Sutiable value for key_buffer_size

What is the suitable value for key_buffer_size?

On my server, the value for key_buffer_size is 2097152000. This value is in kilobytes or bytes?

The current value on my server is

mysql> show variables like 'key_buffer_size';
| Variable_name   | Value      |
| key_buffer_size | 2097152000 |

We have 80+ MyISAM tables but most frequently used tables are around 40.

Server specs are
Operating System : Linux - CentOS 3
Processor : Dual Xeon 3 GHZ Hyperthreaded
Memory : 8 GB DDR Registered ECC

The value is bytes.

What is the total size of your myisam indexes?

How can I calculate the index size?


Then add up the “Index_length” column.

Index length is
Index_length: 88792064

Right, so your total index size is 85 Mb.

Depending on the nature of your database, e.g., do you expect a lot more information to be inserted? I would suggest and key_buffer size of atleast 128Mb

Currently your key_buffer size is around 2GB.

Might be advisable to lower that to free more RAM for the full system.

Anything greater than 90Mb is suitable, but I’d recommend 256Mb.

Thanks Seeple,
Sorry, the index size I told you is for only one table:$

Should I consider the biggest index of any table when setting key buffer size or add all tables index size?

The key buffer is a range of memory allocated for ALL myisam table indexes, so you’ll have to add up ALL the indexes :slight_smile:

MyISAM tables index size is 3793090560 (3617 MB).
Is it ok to have 2GB key buffer size for this much index size?

having enough memory configured for all your indexes is a good idea, but often not a practical goal. if you have 3 GB of indexes, either you have WAY too many indexes defined, or you have like 30 GB of data.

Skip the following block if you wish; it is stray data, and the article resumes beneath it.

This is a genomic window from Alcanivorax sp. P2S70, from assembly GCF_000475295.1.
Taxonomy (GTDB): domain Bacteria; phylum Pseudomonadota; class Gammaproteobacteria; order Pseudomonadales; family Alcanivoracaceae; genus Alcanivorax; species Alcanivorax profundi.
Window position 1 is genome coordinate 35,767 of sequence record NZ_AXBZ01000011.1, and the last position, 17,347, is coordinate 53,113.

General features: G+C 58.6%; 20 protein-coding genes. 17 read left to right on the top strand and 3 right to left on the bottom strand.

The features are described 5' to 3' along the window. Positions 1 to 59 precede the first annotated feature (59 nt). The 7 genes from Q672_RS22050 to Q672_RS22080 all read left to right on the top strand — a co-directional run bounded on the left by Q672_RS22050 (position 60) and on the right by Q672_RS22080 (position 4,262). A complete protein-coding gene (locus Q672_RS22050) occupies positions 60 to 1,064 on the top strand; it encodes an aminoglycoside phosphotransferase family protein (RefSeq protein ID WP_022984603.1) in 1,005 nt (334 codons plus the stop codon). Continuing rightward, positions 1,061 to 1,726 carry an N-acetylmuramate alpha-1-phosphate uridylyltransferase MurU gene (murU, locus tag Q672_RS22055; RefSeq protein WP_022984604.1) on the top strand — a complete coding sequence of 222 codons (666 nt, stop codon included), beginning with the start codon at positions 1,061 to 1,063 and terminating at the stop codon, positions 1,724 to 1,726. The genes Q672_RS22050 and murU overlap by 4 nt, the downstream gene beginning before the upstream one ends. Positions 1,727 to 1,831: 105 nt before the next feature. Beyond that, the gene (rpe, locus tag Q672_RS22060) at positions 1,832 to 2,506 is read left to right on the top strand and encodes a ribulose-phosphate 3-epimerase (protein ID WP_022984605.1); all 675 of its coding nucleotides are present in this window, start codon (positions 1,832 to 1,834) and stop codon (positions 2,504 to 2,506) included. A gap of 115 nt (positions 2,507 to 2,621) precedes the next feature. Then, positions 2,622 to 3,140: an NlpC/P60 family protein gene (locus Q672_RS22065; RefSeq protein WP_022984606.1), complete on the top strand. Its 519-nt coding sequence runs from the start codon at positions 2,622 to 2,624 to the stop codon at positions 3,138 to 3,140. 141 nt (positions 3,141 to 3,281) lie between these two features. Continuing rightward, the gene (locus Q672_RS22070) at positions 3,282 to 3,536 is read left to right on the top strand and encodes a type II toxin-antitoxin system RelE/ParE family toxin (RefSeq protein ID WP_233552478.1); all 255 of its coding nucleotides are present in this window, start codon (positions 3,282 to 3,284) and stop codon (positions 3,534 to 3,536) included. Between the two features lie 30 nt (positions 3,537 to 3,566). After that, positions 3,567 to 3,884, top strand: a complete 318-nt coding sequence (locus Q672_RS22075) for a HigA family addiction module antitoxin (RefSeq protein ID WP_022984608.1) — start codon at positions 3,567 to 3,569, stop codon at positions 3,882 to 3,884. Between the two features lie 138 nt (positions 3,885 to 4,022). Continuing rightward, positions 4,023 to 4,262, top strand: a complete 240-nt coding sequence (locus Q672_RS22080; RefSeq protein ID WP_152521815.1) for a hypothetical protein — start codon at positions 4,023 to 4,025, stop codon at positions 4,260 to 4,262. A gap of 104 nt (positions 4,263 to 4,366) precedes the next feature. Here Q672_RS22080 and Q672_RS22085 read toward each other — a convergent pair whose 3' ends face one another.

if you have that much data, then there is probably at least one table where not all of the rows are continually used. in that case, figure out the fraction of rows that are actually used, apply that fraction to the index for that table and add 15%. that’s how much key buffer you should allocate to that table.

FYI- the only way to allocate more than 2 GB of memory to mysql would be to recompile your linux kernel with 3GB/1GB user/kernel split. but since you’re using myisam and not innodb, this would not be a good idea because that would leave no memory for the kernel to do disk caching. (myisam depends on the kernel for caching; innodb does its own disk caching)

gyro, what data types are you indexing?

Non-numerical indexes aren’t compressed, however you can set the option PACK KEYS to compress indexes on chars etc.

On CHAR type indexes you can also limit the index length. The optimum index length is AVG(LENGTH(column_name)).

Also, read up on redundant indexes: